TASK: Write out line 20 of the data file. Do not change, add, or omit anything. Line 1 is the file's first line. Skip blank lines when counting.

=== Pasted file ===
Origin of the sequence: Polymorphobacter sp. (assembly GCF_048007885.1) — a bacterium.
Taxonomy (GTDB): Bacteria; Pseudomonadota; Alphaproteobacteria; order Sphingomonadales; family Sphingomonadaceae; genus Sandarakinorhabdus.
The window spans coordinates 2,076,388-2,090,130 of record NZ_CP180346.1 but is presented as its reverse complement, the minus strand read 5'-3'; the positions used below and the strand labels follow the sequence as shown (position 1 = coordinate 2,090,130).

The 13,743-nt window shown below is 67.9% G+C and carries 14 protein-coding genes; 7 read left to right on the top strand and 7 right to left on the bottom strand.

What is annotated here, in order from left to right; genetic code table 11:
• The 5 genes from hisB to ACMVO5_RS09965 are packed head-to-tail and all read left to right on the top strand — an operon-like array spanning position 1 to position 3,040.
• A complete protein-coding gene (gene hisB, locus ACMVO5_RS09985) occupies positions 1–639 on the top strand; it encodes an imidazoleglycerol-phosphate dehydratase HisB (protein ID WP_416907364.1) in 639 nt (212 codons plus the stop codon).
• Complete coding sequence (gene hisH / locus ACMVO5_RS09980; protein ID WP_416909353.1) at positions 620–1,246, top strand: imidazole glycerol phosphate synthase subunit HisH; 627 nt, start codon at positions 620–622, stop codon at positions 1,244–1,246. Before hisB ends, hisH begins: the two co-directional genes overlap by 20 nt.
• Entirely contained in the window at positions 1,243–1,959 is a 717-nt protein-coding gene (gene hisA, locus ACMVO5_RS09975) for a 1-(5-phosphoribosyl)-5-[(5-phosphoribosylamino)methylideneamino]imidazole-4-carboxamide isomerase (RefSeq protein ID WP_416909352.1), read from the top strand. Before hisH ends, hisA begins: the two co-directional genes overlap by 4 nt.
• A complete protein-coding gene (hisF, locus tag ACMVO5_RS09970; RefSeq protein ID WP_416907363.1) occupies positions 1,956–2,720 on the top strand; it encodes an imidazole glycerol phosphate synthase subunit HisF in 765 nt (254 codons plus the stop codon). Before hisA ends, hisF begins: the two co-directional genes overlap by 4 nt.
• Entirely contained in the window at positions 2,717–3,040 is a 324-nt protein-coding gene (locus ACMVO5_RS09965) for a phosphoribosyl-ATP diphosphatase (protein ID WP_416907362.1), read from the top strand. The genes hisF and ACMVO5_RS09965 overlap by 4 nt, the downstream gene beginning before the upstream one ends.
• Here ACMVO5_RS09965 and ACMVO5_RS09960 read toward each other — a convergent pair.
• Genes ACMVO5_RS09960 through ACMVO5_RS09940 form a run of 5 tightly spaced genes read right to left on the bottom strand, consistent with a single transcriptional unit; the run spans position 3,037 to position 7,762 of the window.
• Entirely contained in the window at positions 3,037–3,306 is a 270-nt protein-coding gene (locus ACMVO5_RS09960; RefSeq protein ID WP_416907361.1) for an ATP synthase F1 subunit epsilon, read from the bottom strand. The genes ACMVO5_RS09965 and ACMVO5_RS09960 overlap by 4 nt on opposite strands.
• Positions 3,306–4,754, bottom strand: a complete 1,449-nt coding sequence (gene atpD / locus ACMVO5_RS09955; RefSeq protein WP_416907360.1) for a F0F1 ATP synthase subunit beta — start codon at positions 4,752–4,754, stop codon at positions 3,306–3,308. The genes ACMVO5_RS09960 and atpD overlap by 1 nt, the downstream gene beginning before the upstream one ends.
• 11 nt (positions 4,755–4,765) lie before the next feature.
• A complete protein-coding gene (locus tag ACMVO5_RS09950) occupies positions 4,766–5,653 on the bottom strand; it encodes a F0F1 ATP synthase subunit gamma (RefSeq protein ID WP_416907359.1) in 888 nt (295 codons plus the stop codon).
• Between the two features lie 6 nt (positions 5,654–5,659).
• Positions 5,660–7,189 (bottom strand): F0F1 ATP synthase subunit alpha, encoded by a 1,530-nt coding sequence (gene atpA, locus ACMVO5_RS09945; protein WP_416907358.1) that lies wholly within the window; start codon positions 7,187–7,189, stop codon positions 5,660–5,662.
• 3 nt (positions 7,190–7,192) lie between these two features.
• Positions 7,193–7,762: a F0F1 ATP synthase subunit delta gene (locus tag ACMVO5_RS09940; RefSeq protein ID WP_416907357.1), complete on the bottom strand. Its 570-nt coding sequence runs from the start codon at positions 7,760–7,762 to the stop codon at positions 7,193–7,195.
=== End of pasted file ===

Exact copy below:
• 3 nt (positions 7,190–7,192) lie between these two features.